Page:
We all love working on our assignments independently without having to carry other people on your shoulders in the name of group work. You get your time, go to the library and work out your assignment with a lot of ease. However, today, most assignments are given as group work.
Group work can be an uncomfortable memory on campus where you are stuck in a group and have to work with other people.
Group work has massive benefits, though. While independent work allows students to work through topics on their own as well as practicing self-control and anti-procrastination methods, group work and activities push for collaboration and active listening skills. By sharing knowledge and tools, the endgame of a project can radically change.
You will definitely have your fare share of bad and good group projects. However, you can position yourself well to get the most out of group work without having to want to kill yourself. Here are my group project tips for college that will help you survive, and even thrive, as part of a group.
Tip 1: Communication is Key
Communication is the key to success in a group project. It isn’t just about establishing a WhatsApp group for the members and loosely creating a deadline. While WhatsApp groups and deadlines are important, communication is about talking about what you want the end project to look like. You’re responsible for your project, and it is only natural to want to submit the very best finished product possible.
It’s good to start considering which elements you want to include well ahead of time. If you communicate these ideas early with your group members, you’re setting yourself up for success.
Tip 2: Focus on Productivity
Sometimes, you will be given the gift of selecting your own group members. When this happens, it is very likely that you will want to pair off with friends. However, this can be a disservice to yourself. With the stress of a final grade, friendships aren’t always the best tool to tackling an assignment.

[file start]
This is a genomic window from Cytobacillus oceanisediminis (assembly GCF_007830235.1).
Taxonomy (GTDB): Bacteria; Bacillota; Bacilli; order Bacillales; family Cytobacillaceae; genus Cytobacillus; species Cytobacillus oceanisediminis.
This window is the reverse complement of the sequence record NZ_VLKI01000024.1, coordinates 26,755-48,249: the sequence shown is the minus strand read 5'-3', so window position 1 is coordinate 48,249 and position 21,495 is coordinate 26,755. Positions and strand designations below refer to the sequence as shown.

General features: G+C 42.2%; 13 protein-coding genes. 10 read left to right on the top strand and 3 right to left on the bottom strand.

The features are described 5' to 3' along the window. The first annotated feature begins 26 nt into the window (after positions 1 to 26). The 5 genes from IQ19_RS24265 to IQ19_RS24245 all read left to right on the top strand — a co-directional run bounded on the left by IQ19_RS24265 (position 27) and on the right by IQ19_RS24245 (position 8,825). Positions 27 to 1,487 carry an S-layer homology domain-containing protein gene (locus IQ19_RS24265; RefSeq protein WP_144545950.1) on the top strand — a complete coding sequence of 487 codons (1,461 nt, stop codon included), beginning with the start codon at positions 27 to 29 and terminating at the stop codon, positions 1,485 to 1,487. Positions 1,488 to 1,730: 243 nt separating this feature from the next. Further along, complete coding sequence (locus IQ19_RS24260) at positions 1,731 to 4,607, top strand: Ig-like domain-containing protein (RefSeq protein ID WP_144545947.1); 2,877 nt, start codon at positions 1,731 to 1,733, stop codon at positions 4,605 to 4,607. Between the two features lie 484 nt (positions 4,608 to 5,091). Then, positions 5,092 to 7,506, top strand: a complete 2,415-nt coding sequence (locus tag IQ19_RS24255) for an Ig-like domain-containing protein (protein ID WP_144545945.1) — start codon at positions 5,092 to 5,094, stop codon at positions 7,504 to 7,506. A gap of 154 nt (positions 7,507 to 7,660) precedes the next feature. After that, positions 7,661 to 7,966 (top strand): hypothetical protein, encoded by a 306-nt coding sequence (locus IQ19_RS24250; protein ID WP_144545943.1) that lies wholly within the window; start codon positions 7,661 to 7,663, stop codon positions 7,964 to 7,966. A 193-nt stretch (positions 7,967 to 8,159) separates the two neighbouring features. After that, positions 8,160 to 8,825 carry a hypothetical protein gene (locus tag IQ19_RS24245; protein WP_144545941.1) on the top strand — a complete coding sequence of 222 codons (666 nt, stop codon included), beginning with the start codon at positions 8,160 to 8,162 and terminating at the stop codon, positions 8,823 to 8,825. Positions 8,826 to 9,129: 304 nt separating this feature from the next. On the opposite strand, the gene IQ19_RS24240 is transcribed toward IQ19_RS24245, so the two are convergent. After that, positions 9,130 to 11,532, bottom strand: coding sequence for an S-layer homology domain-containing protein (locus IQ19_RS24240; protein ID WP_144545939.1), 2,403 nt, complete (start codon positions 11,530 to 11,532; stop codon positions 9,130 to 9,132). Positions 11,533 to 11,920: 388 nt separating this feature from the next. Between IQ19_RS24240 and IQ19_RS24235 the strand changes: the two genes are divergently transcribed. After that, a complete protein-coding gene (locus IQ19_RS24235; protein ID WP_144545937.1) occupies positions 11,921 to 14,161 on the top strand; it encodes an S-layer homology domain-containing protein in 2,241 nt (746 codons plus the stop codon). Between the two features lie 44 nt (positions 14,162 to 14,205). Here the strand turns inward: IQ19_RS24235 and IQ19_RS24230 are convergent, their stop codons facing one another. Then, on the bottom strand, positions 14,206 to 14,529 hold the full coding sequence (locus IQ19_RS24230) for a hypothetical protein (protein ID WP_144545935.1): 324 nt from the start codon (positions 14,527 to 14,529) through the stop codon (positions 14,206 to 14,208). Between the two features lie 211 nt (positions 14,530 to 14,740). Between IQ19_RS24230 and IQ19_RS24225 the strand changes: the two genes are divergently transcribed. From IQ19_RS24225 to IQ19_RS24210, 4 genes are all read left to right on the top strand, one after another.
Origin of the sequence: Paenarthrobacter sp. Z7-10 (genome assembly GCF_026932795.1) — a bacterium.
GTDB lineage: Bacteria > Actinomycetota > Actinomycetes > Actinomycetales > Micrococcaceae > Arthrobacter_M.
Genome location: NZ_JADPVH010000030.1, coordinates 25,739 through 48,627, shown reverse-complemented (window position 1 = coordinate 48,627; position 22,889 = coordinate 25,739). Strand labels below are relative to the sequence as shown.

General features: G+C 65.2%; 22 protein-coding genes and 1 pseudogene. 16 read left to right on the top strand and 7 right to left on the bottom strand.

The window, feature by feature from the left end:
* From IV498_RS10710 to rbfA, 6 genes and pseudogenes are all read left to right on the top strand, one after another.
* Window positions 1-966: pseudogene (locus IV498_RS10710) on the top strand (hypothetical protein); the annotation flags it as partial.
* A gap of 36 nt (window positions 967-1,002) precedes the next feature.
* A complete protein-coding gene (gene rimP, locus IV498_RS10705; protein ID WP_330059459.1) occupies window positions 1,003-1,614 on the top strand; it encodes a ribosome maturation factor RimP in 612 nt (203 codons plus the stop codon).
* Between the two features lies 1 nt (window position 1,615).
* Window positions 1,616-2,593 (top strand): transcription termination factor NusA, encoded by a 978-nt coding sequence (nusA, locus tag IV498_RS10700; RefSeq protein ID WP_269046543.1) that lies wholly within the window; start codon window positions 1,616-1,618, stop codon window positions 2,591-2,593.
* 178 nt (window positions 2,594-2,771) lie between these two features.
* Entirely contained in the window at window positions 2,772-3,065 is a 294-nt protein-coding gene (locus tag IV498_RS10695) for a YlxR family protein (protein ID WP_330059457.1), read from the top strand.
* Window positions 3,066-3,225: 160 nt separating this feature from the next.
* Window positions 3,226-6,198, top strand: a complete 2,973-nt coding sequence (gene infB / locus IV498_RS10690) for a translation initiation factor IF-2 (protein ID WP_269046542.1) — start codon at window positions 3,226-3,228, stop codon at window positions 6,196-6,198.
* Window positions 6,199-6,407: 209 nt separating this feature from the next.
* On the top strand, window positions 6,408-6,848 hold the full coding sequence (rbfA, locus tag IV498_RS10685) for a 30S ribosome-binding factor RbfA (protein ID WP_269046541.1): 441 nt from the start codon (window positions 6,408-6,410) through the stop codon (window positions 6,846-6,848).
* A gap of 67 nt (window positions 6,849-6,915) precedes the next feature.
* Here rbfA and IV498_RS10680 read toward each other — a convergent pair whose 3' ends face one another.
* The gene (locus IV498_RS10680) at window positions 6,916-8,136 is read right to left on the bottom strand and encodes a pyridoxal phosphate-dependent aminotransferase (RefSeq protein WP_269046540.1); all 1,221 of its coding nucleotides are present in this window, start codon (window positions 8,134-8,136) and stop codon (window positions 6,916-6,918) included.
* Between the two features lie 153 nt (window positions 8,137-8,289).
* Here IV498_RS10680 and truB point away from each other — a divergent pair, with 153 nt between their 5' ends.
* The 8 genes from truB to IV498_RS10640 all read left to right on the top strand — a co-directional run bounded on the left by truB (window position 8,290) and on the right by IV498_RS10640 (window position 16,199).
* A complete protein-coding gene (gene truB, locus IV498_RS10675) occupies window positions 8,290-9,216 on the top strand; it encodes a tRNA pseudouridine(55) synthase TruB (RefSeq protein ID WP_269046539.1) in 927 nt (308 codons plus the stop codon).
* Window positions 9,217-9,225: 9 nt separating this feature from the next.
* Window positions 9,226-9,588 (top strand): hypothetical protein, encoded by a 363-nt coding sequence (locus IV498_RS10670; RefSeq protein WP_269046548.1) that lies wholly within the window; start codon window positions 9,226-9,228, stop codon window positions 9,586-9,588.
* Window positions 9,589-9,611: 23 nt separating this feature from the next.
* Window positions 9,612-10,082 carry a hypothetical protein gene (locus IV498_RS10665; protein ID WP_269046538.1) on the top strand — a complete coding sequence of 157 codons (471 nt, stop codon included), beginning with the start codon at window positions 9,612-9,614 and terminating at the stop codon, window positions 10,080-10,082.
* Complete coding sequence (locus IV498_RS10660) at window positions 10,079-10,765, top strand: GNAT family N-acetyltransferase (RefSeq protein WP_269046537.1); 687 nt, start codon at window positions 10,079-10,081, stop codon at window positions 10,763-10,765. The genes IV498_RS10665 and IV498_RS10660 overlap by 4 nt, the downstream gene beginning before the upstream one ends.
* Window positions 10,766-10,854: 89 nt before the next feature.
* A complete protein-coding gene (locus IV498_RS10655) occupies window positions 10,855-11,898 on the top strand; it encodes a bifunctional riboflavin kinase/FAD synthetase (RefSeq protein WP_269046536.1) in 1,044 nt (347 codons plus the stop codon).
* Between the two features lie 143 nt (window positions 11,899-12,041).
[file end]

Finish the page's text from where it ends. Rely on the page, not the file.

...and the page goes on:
Consider how often your friend submits close to the deadline. Consider your own self in comparison. Sometimes, it can be for the best to expand and work with different people in your class, even if you aren’t close with them.
Tip 3: Divide and Conquer the group work.
When in a difficult group, there is the possibility that you will want to work on the entire project yourself. However, this will come with 3:00am stress breakdowns, bad relations with group mates, and also a final project that is lacking in diverse thoughts and voices. Your final results will fail to encompass other members, and because of that, they won’t achieve the desired results.
The best way to approach this would be to break down the assignment into smaller projects and divide them among the members. Let every member work on an individual area and then compile the final product once done. This is the best sort of compromise one can have during a group work.
Tip 4: Find your fit in the group work.
For Tip number 3 to work perfectly, ensure that you pick a section of the assignment that compliments your strengths and weaknesses. When participating in group work in college, you won’t always have the chance to pick your group members, but you will most likely have the freedom to set your own expectations and roles.
Throughout the course of the project, it’s important to find the fit that allows you to propel your group forward. For instance, maybe you love the research portion of a project and have amazing Google skills. Or maybe you prefer to create the overall design of a presentation.
We all have our strengths, and if you can find an area where you can use yours? You’ve found the sweet spot.
Tip 5: Don’t be afraid to confront group members.
There may be a lot of us out there – myself included – that are afraid of stepping on toes. Although we may be sparing people’s feelings, withholding our opinions or concerns can eventually put the group at a disadvantage.
If you feel that you have something worthwhile to share, jump in and be honest. Don’t hold back just because you’re worried about what someone else might think. Starting the initial conversation and letting others know your thoughts will eventually lead to better ideas, more effective collaboration, and happier group members. Don’t be shy — make your voice heard!